Guy on Simulink

Simulink & Model-Based Design

SimMechanics Second Generation

SimMechanics users, the first time you opened the Simulink Library Browser in R2012a, you probably noticed a big change: SimMechanics Second Generation

SimMechanics Second generation in Simulink Library Browser

SimMechanics Second Generation is a complete redesign of SimMechanics. Let's see what this means.

A new way of thinking: Frame Centered

In the First Generation, all rigid body coordinate systems are defined in the Body block, using a dialog. Coordinate systems can be defined relative to different frames, including both local and the global World frame.

Defining Coordinate systems in SimMechanics First Generation

In SimMechanics Second Generation, each coordinate frame is defined locally, using a Rigid Transform block:

Defining Coordinate systems in SimMechanics Second Generation

Notice that the lines in the diagram correspond to coordinate frames in your model. This makes reusing coordinate frames much easier – you just branch the line any time you want to connect something new to that frame.

Improved Joints

Let's look at the dialog of the Revolute Joint:

Revolute Joint Dialog

We can see that:

  • Standard Z axis: In SimMechanics Second Generation, the revolute joint has a standard convention for its degree of freedom that is always defined locally by the parts it connects. This local definition makes it easy to reuse mechanisms in other configurations. Other joints have similar standardized axes, following the standards used in robotics.

  • State Target Priority: When designing complex closed-loop mechanisms, it can be difficult to specify the initial condition of joints consistently. With the low priority, you can specify a value close to the desired configuration and SimMechanics will calculate the exact consistent initial condition for you.

  • Internal Mechanics: No more need to connect sensors and actuators to add stiffness and damping to your joints!

  • Integrated Sensors: No need for joint sensor blocks anymore.

Mechanics Explorer

Compared to the First Generation visualization, the Mechanics Explorer offers a lot advantages:

  • Speed: Negligible effect on the simulation speed. No more need to close the visualization to speed up your simulation.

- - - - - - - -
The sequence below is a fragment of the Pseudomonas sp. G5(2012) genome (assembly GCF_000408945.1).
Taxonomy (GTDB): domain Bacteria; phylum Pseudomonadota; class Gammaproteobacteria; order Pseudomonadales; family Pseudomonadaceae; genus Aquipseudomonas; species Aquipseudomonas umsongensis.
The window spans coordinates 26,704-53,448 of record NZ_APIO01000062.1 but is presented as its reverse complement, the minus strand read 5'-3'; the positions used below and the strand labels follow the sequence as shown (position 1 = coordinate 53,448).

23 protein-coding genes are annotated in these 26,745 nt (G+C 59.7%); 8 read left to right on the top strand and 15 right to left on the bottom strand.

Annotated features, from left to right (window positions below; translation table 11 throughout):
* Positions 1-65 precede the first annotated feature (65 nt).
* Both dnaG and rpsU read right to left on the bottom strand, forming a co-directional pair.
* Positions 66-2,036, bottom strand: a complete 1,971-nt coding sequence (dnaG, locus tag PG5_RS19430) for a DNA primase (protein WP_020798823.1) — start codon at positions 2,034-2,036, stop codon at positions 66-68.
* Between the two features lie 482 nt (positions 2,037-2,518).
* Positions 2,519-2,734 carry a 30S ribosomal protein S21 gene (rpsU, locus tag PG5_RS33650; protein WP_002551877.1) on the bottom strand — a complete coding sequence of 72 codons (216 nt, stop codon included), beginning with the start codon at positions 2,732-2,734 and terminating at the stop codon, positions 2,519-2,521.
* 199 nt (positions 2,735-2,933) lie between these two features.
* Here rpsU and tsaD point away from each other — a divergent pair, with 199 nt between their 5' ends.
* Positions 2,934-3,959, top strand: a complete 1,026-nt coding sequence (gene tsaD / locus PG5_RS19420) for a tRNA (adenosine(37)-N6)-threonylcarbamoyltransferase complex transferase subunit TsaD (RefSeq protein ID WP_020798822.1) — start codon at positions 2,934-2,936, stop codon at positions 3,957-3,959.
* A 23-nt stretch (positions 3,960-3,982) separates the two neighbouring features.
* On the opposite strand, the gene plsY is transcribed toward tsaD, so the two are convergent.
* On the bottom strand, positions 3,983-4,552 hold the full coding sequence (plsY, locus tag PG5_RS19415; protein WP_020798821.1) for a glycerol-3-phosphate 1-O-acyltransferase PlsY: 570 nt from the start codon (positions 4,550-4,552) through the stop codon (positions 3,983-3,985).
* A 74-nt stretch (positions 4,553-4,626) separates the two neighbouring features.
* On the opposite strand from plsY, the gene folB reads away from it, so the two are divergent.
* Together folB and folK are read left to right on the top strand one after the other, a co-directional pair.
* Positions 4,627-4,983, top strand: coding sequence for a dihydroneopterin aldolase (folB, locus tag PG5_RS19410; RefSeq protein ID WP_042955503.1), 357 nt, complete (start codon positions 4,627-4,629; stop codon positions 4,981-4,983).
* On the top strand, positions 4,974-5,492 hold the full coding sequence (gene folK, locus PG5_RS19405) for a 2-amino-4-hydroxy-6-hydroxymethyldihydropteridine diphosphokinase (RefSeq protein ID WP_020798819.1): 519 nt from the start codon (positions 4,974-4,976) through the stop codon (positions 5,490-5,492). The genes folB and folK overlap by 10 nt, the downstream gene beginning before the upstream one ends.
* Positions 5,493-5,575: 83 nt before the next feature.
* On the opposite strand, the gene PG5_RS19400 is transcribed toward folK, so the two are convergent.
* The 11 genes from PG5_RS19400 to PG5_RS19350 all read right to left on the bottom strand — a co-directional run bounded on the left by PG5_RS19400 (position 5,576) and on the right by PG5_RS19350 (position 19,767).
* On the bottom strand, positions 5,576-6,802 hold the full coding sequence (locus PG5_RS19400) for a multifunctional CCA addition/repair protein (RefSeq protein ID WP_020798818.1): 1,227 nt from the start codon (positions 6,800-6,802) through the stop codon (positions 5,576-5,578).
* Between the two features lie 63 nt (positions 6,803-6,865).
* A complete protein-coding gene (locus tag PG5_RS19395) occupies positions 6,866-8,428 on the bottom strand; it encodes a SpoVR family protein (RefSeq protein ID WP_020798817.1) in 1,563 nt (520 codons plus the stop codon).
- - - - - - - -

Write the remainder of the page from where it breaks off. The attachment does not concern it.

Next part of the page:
• Control Animation Speed: Many options to display the animation: as fast as possible, real-time, step-by step, etc.

  • Replay: Replay the animation without re-running the simulation... this can save a lot of time!

  • Multiple Views Simultaneously: You can view your system from multiple viewpoints at the same time.

  • Tree Browser: Easily navigate through complex models with a tree structure that matches your block diagram hierarchy

Here is what it looks like:

Mechanics Explorer

Interface to Simscape

SimMechanics Second Generation is built on the Simscape Engine. This means that you can directly connect Simscape components to SimMechanics joints, without going through Simulink signals.

I am not going into details here because I am planning a future post on this topic, but I think this is a significant advantage.


In need to warn you that some features from First Generation are not yet available in Second Generation.

Before converting your models to Second Generation, I recommend going through the documentation to verify it meets your needs.

Now it's your turn

Give SimMechanics Second Generation a try by opening some demonstration models, including sm_stewart_platform and sm_wing_landing gear.

You can also watch a video, such as Modeling an Engine, or download an example from MATLAB Central like Mini Golf.

Let us know what you think by leaving a comment here.



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